Hola Aaron! Muchas gracias. Efectivamente, Ruby y Star Streets en Oakley están muy cercas así que estoy seguro que nuestras familias se conocían seguramente. Mi padre y sus hermanos nacieron en Oakley. A finales de los años 60 mi padre vino a España a conocer a sus familiares por parte materna y dio la casualidad que su familia y mi madre eran vecinos. Con el tiempo se casaron y se fueron de vuelta a California. Pero no a Oakley, sino a Sacramento. Y allí nací yo. Pero la sangre tira mucho y yo sabía que tarde o temprano yo tenía que acabar en España y aquí llevo algo más de dos años, en Málaga.
    Por parte paterna (mi abuelo), son de Cilleros. Yo tenía mucha curiosidad de conocer ese pueblo y quedé encantado. La gente un encanto. Curiosamente, había algunas personas que las veía y parecía que estaba viendo a algunos de mis tíos. No conozco ningún familiar allí, sin embargo, los rasgos genéticos los noté enseguida. Claro que sí, estamos en contacto ….. Mi email es ….. Un saludo! Marcos García Narváez

  21. larache1968 says:

    Hola Aaron
    Conoces esta página?

    Patricia Steele, Steven Alonso y yo, estamos trabajando en los listados de todos los barcos con pasajeros españoles que emigraron a Hawaii, de modo que estamos confeccionando una lista global y parcial de todos los españoles que podrá ser consultado bien por apellido o por localidad. Actualmente me falta muy poco para terminar con el SS Ascott (1913); repasar algunas notas en las que tengo dudas.
    Aaron, respecto a tus bisabuelos y ya que fueron pasjeros del Willesden; me podrías ampliar algun dato referente a su fecha de nacimiento, localidad, fecha de defuncion y localidad. Son datos adicionales que amplian un poco la informacion de estos pasajeros.

    Cristóbal Navas

  22. Mindy Butelo says:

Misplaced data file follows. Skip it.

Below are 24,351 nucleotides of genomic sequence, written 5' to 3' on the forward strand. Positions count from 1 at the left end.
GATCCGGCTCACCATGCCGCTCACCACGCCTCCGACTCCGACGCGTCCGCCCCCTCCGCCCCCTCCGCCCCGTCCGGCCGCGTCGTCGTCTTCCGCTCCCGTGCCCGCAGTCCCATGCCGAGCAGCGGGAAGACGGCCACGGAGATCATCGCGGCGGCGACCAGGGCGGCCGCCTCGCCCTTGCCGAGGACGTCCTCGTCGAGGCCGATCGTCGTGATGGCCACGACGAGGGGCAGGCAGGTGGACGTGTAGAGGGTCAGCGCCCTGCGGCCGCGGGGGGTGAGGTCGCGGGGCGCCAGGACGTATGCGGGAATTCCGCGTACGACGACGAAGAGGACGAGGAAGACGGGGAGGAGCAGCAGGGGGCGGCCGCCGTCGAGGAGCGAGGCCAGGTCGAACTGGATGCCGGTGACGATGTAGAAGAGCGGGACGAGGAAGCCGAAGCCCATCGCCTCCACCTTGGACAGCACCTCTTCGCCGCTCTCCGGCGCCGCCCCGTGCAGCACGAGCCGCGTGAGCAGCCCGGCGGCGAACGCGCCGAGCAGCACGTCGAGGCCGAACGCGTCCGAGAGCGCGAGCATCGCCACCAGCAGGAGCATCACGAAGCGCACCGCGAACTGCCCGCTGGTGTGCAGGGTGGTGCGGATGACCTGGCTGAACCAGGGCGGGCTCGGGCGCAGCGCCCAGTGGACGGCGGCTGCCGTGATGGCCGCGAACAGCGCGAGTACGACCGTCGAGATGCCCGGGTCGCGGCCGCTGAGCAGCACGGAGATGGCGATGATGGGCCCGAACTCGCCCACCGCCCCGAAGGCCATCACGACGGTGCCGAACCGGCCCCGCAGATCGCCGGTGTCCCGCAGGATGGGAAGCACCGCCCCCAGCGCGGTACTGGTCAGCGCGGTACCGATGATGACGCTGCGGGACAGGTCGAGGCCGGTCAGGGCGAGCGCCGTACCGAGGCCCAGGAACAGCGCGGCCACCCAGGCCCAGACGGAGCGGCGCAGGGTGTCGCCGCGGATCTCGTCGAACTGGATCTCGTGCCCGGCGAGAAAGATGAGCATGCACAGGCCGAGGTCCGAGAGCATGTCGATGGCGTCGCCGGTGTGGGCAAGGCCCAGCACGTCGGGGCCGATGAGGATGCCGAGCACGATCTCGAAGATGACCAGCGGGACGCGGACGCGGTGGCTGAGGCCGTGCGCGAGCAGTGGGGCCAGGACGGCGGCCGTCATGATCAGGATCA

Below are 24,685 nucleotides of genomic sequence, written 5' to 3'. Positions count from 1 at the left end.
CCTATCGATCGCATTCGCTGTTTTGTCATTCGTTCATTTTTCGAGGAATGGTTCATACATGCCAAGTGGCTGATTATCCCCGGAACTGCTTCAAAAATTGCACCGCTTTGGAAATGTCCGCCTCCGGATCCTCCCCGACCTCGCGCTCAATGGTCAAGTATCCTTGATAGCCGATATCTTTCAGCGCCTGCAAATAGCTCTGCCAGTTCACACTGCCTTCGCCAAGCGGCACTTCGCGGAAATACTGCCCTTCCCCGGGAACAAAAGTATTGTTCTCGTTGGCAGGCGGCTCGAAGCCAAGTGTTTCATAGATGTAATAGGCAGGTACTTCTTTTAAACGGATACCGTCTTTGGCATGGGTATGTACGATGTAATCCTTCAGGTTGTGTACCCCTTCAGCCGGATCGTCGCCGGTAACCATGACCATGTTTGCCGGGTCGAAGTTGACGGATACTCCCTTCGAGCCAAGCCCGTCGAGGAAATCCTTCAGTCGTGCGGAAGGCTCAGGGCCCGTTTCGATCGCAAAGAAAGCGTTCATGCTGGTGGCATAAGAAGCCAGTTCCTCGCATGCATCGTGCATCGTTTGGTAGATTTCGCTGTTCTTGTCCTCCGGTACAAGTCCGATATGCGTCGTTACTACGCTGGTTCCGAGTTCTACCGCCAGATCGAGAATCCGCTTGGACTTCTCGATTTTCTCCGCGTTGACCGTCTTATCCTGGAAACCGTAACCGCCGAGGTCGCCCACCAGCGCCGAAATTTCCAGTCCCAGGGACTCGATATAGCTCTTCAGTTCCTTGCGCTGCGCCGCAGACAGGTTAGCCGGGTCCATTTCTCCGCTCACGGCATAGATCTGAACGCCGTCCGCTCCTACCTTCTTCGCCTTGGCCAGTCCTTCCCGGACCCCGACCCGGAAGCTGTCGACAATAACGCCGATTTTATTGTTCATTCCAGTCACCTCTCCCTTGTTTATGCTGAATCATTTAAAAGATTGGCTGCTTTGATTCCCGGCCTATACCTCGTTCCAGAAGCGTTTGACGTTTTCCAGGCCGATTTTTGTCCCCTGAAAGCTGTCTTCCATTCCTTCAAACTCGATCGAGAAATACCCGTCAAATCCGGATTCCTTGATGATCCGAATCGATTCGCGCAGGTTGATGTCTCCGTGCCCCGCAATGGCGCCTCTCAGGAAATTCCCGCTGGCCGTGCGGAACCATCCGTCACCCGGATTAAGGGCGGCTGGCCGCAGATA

Not sure if you can read my posts but Id love to learn more about my Spanish Family the Butelo’s ,,,Manuel Juan a young child when his parents came was my grandfather,, Suzanne Ward do you know of any information about them other than what’s here? I live in orange county California and again am very interested in finding out my heritage
    I have connected with some Butelos on Facebook too.
    Thanks for your posts.. so cool finding blood relatives.. There are very few of us Butelos in the US

  23. Suzanne Frances ( my grandmother Butelo's name) Ward says:

    Hi Mindy,
    I mean cousin! My facebook is Sue Ward and we are neighbors. I live in San Diego. I grew up in the bay area and my mom and sibs still live up there. I don’t go on this blog often so I am glad you found me. I do follow the Hawaiian Spaniard facebook posts once in a while. If you want a copy of the family photo that I posted, let me know and I will email on an attachment. Perhaps this summer we can get together and I will show you what ever pics I have. there is a Butelo-Herrero reunion every year around the 4th of July…I rarely have a chance to get up to Sunnyvale to go.

    • Melinda Mindy Butelo says:

      Thanks again Cousin! I will send a friend Request Finding You is amazing! I have little info about my Grandfather Manuel Juan
      My father was named Jon Manuel Butelo
      He was born in 1924 In San Francisco..
      He grew up not knowing his father Manuel.. the last time he saw him was 1927 .. I would love to fill in the blanks ! Thanks so much

  24. Bailee Moreno says:

    My great grandma moved from Spain to Hawaii, and then later to the Bay Area of California. She was very young when she got to Hawaii, and she came with just her father. I don’t know much about her story, but I’m doing research for a school project. I just needed to know if she would have gone to school, or worked int the plantations. Thanks!

  25. Ana Gil Guerra was 7 years old when she boarded the Helipolis in 1907 with her father, a brother and a sister. They were from Tolox, Malaga. The manifest can be seen at Her father is shown as married but no wife is listed.
    1-Heliopolis 90 104 14 Gil Gil BARTOLOME GIL GIL 45 M M TOLOX (MALAGA)
    1-Heliopolis 90 104 15 Gil Guerra RAFAEL 17 M S TOLOX (MALAGA)
    1-Heliopolis 90 104 16 Gil Guerra ISABEL 13 F S TOLOX (MALAGA)
    1-Heliopolis 90 104 17 Gil Guerra ANA 7 F S TOLOX (MALAGA)

  26. Bailee Moreno says:

    Thank you so much, this helped a lot :)))

  27. Buenas tardes, Luis. He descubierto recientemente que en uno de los viajes del Orteric fueron hacia Hawaii unos antepasados míos, Encarnación Huércano Córdoba junto con su marido José Gallardo Fernández y los hijos de ambos, José y Antonio. No he podido averiguar nada más sobre ellos, pero me ha hecho mucha ilusión verlos en una de las listas de pasajeros del buque Orteric en 1911. Un saludo y gracias por tu trabajo.